ALFRED: allele frequency database
      The ALlele FREquency Database   
ALFRED is a resource of gene frequency data on human populations
supported by the Yale Center for Medical Informatics.

Sample Information:

Population NameSample NameALFRED UIDNumber of Chromosomes
HanSan Francisco ChineseSA000009J124

Relation to Other Samples: 
Estimated heterozygosities for various sites: 
Sample Description: A sample of Han Chinese living in the San Francisco, California. Collected by L. Cavalli-Sforza (Stanford University), K.K. Kidd, and J.R. Kidd. The first Chinese immigrants to the United States left their country for the opportunity to work and send money home to their family. Initially, in the mid-1800s, the Chinese were welcomed into California. In fact, in many cases they were recruited to build the railroads, work the mines, and tend the fields. They provided an affordable work force in California while everyone else was trying to strike it rich in the gold mines. As news of gold spread, over 100,000 Chinese came to California. They continued to be welcomed until the mines ran dry when foreigners were blamed for the cause of the problem. In 1862 American vessels were forbidden to transport Chinese immigrants to the US. In 1882 the Chinese Exclusion Act was passed and was upheld for sixty years. Under this Act only those who already had relatives in the US could enter. In 1910, Angel Island, in San Francisco Bay, was opened to enforce this act. Here thousands of Chinese were detained and deported. However, due to this act many immigrants brought false documentation of relatives in the United States and some still managed to enter. The modern Chinese American population has created a culture for itself in San Francisco. San Francisco is one of the largest Chinese American communities. Cantonese, the Chinese dialect spoken in Hong Kong and other southern Chinese provinces, is the major spoken form of Chinese in the San Francisco area. It is spoken by at least 100,000 San Franciscans.
References:
- Bowcock AM, Bucci C, Hebert JM, Kidd JR, Kidd KK, JS Friedlaender, Cavalli-Sforza LL "Study of 47 DNA markers in five populations from four continents.". Gene Geography 1:47. (1987) Online citation.

- Bowcock AM, Kidd JR, Mountain JL, Hebert JM, Carotenuto L, Kidd KK, Cavalli-Sforza LL. "Drift, admixture, and selection in human evolution: A study with DNA polymorphisms". Proceedings of the National Academy of Science USA 88:839-43. (1991) Online citation.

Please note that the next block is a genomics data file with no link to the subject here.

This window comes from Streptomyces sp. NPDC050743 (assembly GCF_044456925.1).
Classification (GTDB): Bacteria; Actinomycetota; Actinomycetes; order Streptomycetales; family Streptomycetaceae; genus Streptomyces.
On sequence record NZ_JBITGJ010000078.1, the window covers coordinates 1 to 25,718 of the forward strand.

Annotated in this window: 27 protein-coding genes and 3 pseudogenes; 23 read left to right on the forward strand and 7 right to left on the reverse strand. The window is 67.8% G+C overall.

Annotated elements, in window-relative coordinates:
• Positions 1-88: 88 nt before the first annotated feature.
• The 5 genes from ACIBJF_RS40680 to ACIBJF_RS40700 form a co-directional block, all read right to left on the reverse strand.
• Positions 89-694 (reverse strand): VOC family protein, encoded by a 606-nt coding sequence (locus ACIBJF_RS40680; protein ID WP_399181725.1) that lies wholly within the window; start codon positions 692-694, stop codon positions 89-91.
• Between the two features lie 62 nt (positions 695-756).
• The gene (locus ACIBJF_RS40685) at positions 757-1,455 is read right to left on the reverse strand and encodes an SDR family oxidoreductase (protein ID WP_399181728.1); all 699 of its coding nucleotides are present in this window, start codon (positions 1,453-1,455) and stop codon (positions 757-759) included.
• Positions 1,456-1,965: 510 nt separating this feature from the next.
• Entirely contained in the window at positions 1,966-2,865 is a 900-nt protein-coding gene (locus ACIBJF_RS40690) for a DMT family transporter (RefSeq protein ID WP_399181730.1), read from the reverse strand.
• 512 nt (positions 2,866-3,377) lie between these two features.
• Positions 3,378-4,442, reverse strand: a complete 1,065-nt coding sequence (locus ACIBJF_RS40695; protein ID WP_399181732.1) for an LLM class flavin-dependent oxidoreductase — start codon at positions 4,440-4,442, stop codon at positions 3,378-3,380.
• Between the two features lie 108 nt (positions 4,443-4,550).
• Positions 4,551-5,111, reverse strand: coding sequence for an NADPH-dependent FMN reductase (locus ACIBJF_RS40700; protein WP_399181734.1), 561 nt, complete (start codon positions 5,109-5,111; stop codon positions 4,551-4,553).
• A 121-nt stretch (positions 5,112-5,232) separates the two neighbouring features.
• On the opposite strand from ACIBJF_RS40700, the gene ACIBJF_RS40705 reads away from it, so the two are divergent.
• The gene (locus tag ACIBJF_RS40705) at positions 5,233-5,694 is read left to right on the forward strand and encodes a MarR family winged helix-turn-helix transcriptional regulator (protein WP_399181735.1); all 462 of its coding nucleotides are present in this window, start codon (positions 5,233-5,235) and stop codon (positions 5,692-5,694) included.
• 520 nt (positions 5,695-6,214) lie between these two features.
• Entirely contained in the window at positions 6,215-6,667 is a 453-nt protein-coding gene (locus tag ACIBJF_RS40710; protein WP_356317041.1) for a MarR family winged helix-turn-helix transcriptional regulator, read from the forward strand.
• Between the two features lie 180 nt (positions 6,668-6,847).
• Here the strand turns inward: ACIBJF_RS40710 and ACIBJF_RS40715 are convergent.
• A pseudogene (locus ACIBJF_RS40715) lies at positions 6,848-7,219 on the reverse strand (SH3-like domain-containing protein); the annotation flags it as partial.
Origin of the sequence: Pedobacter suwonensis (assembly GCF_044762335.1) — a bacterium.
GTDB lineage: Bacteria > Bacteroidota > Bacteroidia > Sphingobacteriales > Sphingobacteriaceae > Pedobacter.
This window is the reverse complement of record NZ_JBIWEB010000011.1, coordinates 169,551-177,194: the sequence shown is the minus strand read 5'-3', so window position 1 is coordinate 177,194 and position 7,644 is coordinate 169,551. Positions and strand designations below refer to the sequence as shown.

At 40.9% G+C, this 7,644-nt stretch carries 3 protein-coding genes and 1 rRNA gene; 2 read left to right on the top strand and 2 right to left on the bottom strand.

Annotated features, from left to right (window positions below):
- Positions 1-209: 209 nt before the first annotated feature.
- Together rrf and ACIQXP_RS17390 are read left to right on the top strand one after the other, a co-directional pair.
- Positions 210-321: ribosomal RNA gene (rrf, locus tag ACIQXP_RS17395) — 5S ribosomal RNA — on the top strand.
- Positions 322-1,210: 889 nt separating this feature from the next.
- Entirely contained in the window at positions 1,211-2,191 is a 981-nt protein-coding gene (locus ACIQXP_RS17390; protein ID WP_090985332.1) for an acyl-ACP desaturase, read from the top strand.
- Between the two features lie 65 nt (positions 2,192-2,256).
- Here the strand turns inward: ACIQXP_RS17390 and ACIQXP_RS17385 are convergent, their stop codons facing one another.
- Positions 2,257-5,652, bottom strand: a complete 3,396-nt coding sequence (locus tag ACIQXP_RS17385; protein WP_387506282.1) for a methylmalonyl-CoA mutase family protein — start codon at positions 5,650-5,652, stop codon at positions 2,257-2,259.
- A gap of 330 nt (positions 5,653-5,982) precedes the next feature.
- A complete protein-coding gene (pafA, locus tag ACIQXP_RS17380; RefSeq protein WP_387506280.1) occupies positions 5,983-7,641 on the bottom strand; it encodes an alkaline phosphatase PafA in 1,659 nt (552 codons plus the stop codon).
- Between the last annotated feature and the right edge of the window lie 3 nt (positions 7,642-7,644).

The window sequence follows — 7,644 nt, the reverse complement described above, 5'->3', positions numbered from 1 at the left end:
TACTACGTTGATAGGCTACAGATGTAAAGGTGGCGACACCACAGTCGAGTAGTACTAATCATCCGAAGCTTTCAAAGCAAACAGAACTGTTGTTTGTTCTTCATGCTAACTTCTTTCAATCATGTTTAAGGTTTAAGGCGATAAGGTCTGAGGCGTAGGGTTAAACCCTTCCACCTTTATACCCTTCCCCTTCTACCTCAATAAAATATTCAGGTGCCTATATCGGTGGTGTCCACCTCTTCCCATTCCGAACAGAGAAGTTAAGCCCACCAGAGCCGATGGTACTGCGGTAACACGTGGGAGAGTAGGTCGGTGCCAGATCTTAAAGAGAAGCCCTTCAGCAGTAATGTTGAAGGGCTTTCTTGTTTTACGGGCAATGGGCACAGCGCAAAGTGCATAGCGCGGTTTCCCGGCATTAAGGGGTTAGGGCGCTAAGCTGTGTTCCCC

- Castiglione CM, Deinard AS, Speed WC, Sirugo G, Rosenbaum HC, Zhang Y, Grandy DK, Grigorenko EL, Bonne-Tamir B, Pakstis AJ, Kidd JR, Kidd KK. "Evolution of haplotypes at the DRD2 locus". Am. J. Hum. Genet. 57:1445-56. (1995) Online citation.

- Chang FM, Kidd JR, Livak KJ, Pakstis AJ, Kidd KK. "The world-wide distribution of allele frequencies at the human dopamine D4 receptor locus". Hum. Genet. 98:91-101. (1996) Online citation.

- Kang AM, Palmatier MA, Kidd KK. "Global variation of a 40-bp VNTR in the 3'-untranslated region of the dopamine transporter gene (SLC6A3)". Biological Psychiatry 46:151-60. (1999) Online citation.

- Kidd JR, Pakstis AJ, Kidd KK. "Global levels of DNA variation". Proceedings of the 4th International Symposium on Human Identification 1993 (Promega) 21-30. (1993)

- Kidd JR. "Population genetics and population history of Amerindians as reflected by nuclear DNA variation". Ph.D. dissertation, Yale University (1993)

- Kidd KK et al. http://info.med.yale.edu/genetics/kkidd/pops.html

- Kidd KK, Morar B, Castiglione CM, Zhao H, Pakstis AJ, Speed WC, Bonne-Tamir B, Lu RB, Goldman D, Lee C, Nam YS, Grandy DK, Jenkins T, Kidd JR. "A global survey of haplotype frequencies and linkage disequilibrium at the DRD2 locus". Hum. Genet. 103:211-27. (1998) Online citation.

- Mateu E, Calafell F, Bonne-Tamir B, Kidd JR, Casals T, Kidd KK, Bertranpetit J. "Allele Frequencies in a Worldwide Survey of a CA Repeat in the First Intron of the CFTR Gene". Human Heredity 49:15-20. (1999) Online citation.

- Palmatier MA, Kang AM, Kidd KK. "Global variation in the frequencies of functionally different catechol-O-methyltransferase alleles". Biol. Psychiatry. 46:557-67. (1999) Online citation.

- Tishkoff SA, Dietzsch E, Speed W, Pakstis AJ, Cheung K, Kidd JR, Bonne-Tamir B, Santachiara-Benerecetti AS, Moral P, Watson E, Krings M, Paabo S, Risch N, Jenkins T, Kidd KK. "Global patterns of linkage disequilibrium at the CD4 locus and modern human origins". Science 271:1380-7. (1996) Online citation.

- Tishkoff SA, Goldman A, Calafell F, Speed WC, Deinard AS, Bonne-Tamir B, Kidd JR, Pakstis AJ, Jenkins T, Kidd KK. "A global haplotype analysis of the myotonic dystrophy locus: implications for the evolution of modern humans and for the origin of myotonic dystrophy mutations". Am. J. Hum. Genet. 62:1389-402. (1998) Online citation.

- Tishkoff SA, Goldman A, Calafell F, Speed WC, Deinard AS, Bonne-Tamir B, Kidd JR, Pakstis AJ, Jenkins T, Kidd KK. "A global haplotype analysis of the myotonic dystrophy locus: implications for the evolution of modern humans and for the origin of myotonic dystrophy mutations". Am. J. Hum. Genet. 62:1389-402. (1998) Online citation.

- Tishkoff SA, Ruano G, Kidd JR, Kidd KK. "Distribution and frequency of a polymorphic Alu insertion at the plasminogen activator locus in humans". Hum. Genet. 97:759-64. (1996) Online citation.



© 2019 Kenneth K Kidd, Yale University. All rights reserved. The full Copyright Notification is also available.
Originally prototyped by Michael Osier with the aid of Kei Cheung
Upgrades and maintenance since 2002 by Haseena Rajeevan